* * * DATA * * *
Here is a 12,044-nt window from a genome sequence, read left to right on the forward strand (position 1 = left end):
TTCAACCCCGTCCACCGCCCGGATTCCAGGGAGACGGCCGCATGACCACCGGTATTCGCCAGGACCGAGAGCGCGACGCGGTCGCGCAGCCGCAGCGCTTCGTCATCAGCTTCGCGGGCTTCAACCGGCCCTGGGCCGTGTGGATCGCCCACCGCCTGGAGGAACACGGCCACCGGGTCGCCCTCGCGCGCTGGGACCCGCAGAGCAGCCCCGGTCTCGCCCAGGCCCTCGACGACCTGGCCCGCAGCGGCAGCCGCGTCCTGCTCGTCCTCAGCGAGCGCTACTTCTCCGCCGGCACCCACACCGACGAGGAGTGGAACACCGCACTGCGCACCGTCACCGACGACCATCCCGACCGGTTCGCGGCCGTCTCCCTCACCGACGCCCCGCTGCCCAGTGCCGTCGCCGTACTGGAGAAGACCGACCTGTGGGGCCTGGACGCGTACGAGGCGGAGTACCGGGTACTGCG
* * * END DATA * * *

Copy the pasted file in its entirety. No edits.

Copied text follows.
Here is a 12,044-nt window from a genome sequence, read left to right on the forward strand (position 1 = left end):
TTCAACCCCGTCCACCGCCCGGATTCCAGGGAGACGGCCGCATGACCACCGGTATTCGCCAGGACCGAGAGCGCGACGCGGTCGCGCAGCCGCAGCGCTTCGTCATCAGCTTCGCGGGCTTCAACCGGCCCTGGGCCGTGTGGATCGCCCACCGCCTGGAGGAACACGGCCACCGGGTCGCCCTCGCGCGCTGGGACCCGCAGAGCAGCCCCGGTCTCGCCCAGGCCCTCGACGACCTGGCCCGCAGCGGCAGCCGCGTCCTGCTCGTCCTCAGCGAGCGCTACTTCTCCGCCGGCACCCACACCGACGAGGAGTGGAACACCGCACTGCGCACCGTCACCGACGACCATCCCGACCGGTTCGCGGCCGTCTCCCTCACCGACGCCCCGCTGCCCAGTGCCGTCGCCGTACTGGAGAAGACCGACCTGTGGGGCCTGGACGCGTACGAGGCGGAGTACCGGGTACTGCG